A corporal work of mercy.

A corporal work of mercy.
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Sunday 25 April 2010

Bishop Edward Slattery Homily at Pontfiical Mass

Yesterday at the National Shrine of the Immaculate Conception in Washington, D.C., a Pontifical Mass in the Extraordinary Form of the Roman Rite was held and celebrated at the High Altar under the great baldacino; a first in 45 years. Sponsored by the Paulist Institute, the Mass was to celebrate the fifth anniversary of the Papacy of Pope Benedict XVI, the Pope of Christian Unity. The original celebrant was replaced by Bishop Edward Slattery, Bishop of Tulsa in Oklahoma. As Diane at Te Deum Laudamus said in Father Z's combox, "Bishop Slattery may not have been originally scheduled to do this Mass, but he was meant to do it."

Here is why:

"We have much to discuss — you and I ... much to speak of on this glorious occasion when we gather together in the glare of the world's scrutiny to celebrate the fifth anniversary of the ascension of Joseph Ratzinger to the throne of Peter.

We must come to understand how it is that suffering can reveal the mercy of God and make manifest among us the consoling presence of Jesus Christ, crucified and now risen from the dead.

We must speak of this mystery today, first of all because it is one of the great mysteries of revelation, spoken of in the New Testament and attested to by every saint in the Church's long history, by the martyrs with their blood, by the confessors with their constancy, by the virgins with their purity and by the lay faithful of Christ's body by their resolute courage under fire.

But we must also speak clearly of this mystery because of the enormous suffering which is all around us and which does so much to determine the culture of our modern age.

From the enormous suffering of His Holiness these past months to the suffering of the Church's most recent martyrs in India and Africa, welling up from the suffering of the poor and the dispossessed and the undocumented, and gathering tears from the victims of abuse and neglect, from women who have been deceived into believing that abortion was a simple medical procedure and thus have lost part of their soul to the greed of the abortionist, and now flowing with the heartache of those who suffer from cancer, diabetes, AIDS, or the emotional diseases of our age, it is the sufferings of our people that defines the culture of our modern secular age.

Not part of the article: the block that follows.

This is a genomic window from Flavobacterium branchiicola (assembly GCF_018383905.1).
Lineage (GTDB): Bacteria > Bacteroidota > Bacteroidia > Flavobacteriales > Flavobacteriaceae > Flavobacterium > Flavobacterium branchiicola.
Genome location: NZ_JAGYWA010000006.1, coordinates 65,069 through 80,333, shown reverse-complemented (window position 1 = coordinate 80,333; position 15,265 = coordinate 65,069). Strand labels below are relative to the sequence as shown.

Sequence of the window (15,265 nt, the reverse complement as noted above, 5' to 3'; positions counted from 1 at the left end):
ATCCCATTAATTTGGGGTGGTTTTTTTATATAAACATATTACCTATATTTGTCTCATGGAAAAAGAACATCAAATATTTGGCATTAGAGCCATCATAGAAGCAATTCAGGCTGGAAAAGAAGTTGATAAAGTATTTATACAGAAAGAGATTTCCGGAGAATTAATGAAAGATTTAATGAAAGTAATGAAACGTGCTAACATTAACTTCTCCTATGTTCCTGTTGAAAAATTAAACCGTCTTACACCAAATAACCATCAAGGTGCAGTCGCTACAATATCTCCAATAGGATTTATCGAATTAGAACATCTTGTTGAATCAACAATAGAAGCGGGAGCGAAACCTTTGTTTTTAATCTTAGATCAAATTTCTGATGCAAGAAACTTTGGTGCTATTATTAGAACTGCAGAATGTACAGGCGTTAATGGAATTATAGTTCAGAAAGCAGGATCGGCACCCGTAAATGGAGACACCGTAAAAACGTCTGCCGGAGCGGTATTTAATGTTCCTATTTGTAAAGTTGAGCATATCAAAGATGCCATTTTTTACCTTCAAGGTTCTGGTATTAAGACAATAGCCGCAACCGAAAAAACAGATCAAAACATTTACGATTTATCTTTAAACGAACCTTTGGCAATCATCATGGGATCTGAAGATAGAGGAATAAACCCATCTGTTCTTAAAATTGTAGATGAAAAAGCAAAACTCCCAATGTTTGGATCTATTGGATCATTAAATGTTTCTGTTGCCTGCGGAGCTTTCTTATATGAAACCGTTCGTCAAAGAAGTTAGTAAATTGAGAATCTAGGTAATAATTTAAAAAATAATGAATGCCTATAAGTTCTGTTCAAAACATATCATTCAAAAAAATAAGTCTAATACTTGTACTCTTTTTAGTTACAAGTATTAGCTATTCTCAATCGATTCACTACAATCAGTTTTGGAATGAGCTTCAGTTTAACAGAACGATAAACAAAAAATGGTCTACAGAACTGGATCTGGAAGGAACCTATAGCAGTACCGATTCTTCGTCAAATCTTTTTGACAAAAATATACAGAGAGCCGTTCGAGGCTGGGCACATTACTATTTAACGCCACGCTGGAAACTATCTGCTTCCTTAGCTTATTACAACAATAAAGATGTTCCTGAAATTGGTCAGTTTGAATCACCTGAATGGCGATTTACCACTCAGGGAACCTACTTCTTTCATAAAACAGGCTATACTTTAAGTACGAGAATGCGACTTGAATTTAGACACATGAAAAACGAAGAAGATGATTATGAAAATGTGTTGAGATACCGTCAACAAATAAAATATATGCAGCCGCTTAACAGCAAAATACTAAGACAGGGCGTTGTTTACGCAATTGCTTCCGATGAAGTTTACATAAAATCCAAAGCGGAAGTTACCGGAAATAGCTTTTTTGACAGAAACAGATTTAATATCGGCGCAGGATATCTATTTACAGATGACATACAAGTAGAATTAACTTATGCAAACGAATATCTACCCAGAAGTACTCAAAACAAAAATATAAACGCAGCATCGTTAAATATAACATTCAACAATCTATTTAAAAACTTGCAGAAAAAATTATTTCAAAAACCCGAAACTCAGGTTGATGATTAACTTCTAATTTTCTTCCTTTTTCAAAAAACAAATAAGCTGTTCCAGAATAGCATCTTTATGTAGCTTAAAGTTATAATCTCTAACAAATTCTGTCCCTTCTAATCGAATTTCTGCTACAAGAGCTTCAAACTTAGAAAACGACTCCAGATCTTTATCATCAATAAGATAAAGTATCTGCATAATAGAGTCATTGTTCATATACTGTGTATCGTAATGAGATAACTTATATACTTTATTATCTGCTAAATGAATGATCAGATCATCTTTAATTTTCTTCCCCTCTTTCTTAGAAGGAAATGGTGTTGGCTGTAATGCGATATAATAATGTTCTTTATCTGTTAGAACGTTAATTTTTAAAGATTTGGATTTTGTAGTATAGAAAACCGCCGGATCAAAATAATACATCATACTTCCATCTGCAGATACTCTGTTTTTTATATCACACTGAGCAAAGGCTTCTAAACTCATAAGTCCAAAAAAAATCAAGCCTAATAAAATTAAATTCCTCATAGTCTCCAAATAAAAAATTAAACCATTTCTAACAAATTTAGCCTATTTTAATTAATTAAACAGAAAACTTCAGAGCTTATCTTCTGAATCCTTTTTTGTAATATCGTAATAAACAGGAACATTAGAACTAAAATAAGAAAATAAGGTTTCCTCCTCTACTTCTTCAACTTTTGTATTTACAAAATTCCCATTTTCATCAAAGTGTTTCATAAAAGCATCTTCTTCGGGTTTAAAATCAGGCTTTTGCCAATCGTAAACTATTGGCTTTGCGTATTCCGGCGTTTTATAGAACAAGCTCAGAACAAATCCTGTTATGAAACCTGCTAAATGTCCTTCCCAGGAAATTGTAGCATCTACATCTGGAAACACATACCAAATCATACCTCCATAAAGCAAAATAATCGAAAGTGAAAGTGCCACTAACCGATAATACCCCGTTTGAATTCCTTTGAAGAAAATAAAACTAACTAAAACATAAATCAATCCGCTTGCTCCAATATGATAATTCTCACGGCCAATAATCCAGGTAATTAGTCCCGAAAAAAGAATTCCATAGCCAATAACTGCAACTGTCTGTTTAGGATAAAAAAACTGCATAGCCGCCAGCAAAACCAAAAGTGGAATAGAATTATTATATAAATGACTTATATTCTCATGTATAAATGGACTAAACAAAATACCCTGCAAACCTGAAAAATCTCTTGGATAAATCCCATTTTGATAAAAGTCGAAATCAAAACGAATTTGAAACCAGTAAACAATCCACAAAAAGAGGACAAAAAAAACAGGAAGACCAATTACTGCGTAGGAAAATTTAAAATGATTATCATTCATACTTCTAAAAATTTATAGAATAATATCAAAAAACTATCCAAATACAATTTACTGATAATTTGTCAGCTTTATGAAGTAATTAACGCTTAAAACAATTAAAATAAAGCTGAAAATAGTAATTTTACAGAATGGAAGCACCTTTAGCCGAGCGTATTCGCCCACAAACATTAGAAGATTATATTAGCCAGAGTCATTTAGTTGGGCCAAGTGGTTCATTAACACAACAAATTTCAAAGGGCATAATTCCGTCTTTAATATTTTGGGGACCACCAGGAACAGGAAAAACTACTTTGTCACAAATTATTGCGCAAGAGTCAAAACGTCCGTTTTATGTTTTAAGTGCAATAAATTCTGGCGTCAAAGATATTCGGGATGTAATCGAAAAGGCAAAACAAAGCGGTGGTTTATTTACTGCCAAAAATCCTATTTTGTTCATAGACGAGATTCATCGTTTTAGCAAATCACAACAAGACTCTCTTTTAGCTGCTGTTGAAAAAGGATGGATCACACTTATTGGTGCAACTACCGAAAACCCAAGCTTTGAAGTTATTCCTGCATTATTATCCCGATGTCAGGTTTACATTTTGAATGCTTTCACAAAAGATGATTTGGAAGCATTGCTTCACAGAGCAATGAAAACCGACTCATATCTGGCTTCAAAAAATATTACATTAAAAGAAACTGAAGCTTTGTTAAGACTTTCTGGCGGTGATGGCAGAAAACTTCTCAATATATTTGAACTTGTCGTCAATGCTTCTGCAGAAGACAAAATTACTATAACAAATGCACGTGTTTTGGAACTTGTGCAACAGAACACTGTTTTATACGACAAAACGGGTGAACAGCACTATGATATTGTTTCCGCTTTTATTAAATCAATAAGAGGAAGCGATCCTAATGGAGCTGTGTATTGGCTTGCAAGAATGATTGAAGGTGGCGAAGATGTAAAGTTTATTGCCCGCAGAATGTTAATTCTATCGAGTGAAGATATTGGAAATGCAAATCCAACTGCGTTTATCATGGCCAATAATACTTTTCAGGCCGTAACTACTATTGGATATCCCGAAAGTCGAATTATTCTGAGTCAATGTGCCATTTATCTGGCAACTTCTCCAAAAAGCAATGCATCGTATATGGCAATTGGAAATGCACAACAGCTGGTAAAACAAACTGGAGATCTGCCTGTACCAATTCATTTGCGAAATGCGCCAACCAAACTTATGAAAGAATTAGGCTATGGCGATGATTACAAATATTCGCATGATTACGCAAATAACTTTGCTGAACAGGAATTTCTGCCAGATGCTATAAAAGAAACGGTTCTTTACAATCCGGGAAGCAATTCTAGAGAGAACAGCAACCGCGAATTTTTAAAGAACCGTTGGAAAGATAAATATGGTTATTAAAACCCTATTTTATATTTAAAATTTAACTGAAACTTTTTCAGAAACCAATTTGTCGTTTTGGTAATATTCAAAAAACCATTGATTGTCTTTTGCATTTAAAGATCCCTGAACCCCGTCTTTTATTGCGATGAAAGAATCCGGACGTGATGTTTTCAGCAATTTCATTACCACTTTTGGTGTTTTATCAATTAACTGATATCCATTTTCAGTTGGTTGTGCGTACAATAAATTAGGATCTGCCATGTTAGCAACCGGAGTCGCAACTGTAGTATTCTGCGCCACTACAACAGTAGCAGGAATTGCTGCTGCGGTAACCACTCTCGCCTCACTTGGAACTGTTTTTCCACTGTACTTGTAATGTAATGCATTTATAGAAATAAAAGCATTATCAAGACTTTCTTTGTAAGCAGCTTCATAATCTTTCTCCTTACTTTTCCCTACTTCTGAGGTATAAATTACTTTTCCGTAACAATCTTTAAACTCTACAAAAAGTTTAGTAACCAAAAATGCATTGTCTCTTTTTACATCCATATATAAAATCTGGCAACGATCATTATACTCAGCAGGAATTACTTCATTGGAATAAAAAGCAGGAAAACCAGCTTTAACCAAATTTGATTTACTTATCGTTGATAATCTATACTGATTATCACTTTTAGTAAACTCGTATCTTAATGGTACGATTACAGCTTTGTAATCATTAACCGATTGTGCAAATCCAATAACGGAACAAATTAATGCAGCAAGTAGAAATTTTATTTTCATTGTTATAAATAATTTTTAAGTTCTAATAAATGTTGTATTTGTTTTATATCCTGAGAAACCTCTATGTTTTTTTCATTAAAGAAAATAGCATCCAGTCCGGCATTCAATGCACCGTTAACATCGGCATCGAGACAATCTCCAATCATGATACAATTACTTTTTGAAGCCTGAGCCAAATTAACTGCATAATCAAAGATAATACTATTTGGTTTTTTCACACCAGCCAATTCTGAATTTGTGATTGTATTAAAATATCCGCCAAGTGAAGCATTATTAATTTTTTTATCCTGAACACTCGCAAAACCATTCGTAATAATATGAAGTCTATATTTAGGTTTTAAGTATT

This enormous suffering which can take on so many varied physical, mental, and emotional forms will reduce us to fear and trembling — if we do not remember that Christ, our Pasch, has been raised from the dead. Our pain and anguish could dehumanize us, for it has the power to close us in upon ourselves such that we would live always in chaos and confusion — if we do not remember that Christ, our hope, has been raised for our sakes. Jesus is our Pasch, our hope and our light.

He makes himself most present in the suffering of his people and this is the mystery of which we must speak today, for when we speak of His saving presence and proclaim His infinite love in the midst of our suffering, when we seek His light and refuse to surrender to the darkness, we receive that light which is the life of men; that light which, as Saint John reminds us in the prologue to his Gospel, can never be overcome by the darkness, no matter how thick, no matter how choking.

Our suffering is thus transformed by His presence. It no longer has the power to alienate or isolate us. Neither can it dehumanize us nor destroy us. Suffering, however long and terrible it may be, has only the power to reveal Christ among us, and He is the mercy and the forgiveness of God.

The mystery then, of which we speak, is the light that shines in the darkness, Christ Our Lord, Who reveals Himself most wondrously to those who suffer so that suffering and death can do nothing more than bring us to the mercy of the Father.

But the point which we must clarify is that Christ reveals Himself to those who suffer in Christ, to those who humbly accept their pain as a personal sharing in His Passion and who are thus obedient to Christ's command that we take up our cross and follow Him. Suffering by itself is simply the promise that death will claim these mortal bodies of ours, but suffering in Christ is the promise that we will be raised with Christ, when our mortality will be remade in his immortality and all that in our lives which is broken because it is perishable and finite will be made imperishable and incorrupt.

This is the meaning of Peter's claim that he is a witness to the sufferings of Christ and thus one who has a share in the glory yet to be revealed. Once Peter grasped the overwhelming truth of this mystery, his life was changed. The world held nothing for Peter. For him, there was only Christ.

This is, as you know, quite a dramatic shift for the man who three times denied Our Lord, the man to whom Jesus said, "Thou art Peter, and upon this rock I will build my Church, that the gates of hell shall not prevail against it."